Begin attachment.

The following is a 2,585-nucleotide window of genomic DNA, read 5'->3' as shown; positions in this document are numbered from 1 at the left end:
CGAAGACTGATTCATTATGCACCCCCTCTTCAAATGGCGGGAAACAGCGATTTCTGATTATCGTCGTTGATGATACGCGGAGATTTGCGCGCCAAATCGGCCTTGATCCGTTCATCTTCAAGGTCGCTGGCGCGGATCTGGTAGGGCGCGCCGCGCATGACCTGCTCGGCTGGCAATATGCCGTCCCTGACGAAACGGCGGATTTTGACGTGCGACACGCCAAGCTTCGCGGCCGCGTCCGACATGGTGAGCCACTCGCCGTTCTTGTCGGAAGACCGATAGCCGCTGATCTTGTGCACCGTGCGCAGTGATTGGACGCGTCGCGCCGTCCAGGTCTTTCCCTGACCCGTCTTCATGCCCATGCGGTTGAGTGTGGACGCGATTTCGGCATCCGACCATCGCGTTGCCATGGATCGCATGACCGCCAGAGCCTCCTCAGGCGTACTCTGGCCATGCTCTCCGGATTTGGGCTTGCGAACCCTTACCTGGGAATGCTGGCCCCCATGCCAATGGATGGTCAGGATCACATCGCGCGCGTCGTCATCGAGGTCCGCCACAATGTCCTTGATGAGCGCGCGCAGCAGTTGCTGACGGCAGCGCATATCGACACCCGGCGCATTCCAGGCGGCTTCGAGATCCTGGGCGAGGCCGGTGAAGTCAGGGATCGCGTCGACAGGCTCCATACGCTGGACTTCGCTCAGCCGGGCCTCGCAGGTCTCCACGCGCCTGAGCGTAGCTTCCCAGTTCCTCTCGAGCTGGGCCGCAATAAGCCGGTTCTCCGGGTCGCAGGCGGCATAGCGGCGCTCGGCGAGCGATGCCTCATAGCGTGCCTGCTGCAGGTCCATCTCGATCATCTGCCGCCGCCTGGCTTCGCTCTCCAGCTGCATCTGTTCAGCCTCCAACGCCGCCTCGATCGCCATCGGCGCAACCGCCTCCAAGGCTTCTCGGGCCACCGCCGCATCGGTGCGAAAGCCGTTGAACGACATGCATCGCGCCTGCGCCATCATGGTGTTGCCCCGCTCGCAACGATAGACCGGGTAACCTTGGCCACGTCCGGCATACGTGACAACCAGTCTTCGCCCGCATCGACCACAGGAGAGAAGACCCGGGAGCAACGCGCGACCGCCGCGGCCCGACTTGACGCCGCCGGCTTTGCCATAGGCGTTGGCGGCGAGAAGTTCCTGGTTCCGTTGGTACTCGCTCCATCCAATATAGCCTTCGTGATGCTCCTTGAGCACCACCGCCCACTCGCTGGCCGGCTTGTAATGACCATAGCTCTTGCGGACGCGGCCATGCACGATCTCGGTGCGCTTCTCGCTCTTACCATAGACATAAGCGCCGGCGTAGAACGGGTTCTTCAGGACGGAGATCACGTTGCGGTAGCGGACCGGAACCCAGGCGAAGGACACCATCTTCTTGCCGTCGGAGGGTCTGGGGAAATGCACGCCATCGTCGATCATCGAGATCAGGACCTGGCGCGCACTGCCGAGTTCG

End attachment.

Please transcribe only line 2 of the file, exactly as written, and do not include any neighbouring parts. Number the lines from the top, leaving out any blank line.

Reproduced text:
CGAAGACTGATTCATTATGCACCCCCTCTTCAAATGGCGGGAAACAGCGATTTCTGATTATCGTCGTTGATGATACGCGGAGATTTGCGCGCCAAATCGGCCTTGATCCGTTCATCTTCAAGGTCGCTGGCGCGGATCTGGTAGGGCGCGCCGCGCATGACCTGCTCGGCTGGCAATATGCCGTCCCTGACGAAACGGCGGATTTTGACGTGCGACACGCCAAGCTTCGCGGCCGCGTCCGACATGGTGAGCCACTCGCCGTTCTTGTCGGAAGACCGATAGCCGCTGATCTTGTGCACCGTGCGCAGTGATTGGACGCGTCGCGCCGTCCAGGTCTTTCCCTGACCCGTCTTCATGCCCATGCGGTTGAGTGTGGACGCGATTTCGGCATCCGACCATCGCGTTGCCATGGATCGCATGACCGCCAGAGCCTCCTCAGGCGTACTCTGGCCATGCTCTCCGGATTTGGGCTTGCGAACCCTTACCTGGGAATGCTGGCCCCCATGCCAATGGATGGTCAGGATCACATCGCGCGCGTCGTCATCGAGGTCCGCCACAATGTCCTTGATGAGCGCGCGCAGCAGTTGCTGACGGCAGCGCATATCGACACCCGGCGCATTCCAGGCGGCTTCGAGATCCTGGGCGAGGCCGGTGAAGTCAGGGATCGCGTCGACAGGCTCCATACGCTGGACTTCGCTCAGCCGGGCCTCGCAGGTCTCCACGCGCCTGAGCGTAGCTTCCCAGTTCCTCTCGAGCTGGGCCGCAATAAGCCGGTTCTCCGGGTCGCAGGCGGCATAGCGGCGCTCGGCGAGCGATGCCTCATAGCGTGCCTGCTGCAGGTCCATCTCGATCATCTGCCGCCGCCTGGCTTCGCTCTCCAGCTGCATCTGTTCAGCCTCCAACGCCGCCTCGATCGCCATCGGCGCAACCGCCTCCAAGGCTTCTCGGGCCACCGCCGCATCGGTGCGAAAGCCGTTGAACGACATGCATCGCGCCTGCGCCATCATGGTGTTGCCCCGCTCGCAACGATAGACCGGGTAACCTTGGCCACGTCCGGCATACGTGACAACCAGTCTTCGCCCGCATCGACCACAGGAGAGAAGACCCGGGAGCAACGCGCGACCGCCGCGGCCCGACTTGACGCCGCCGGCTTTGCCATAGGCGTTGGCGGCGAGAAGTTCCTGGTTCCGTTGGTACTCGCTCCATCCAATATAGCCTTCGTGATGCTCCTTGAGCACCACCGCCCACTCGCTGGCCGGCTTGTAATGACCATAGCTCTTGCGGACGCGGCCATGCACGATCTCGGTGCGCTTCTCGCTCTTACCATAGACATAAGCGCCGGCGTAGAACGGGTTCTTCAGGACGGAGATCACGTTGCGGTAGCGGACCGGAACCCAGGCGAAGGACACCATCTTCTTGCCGTCGGAGGGTCTGGGGAAATGCACGCCATCGTCGATCATCGAGATCAGGACCTGGCGCGCACTGCCGAGTTCG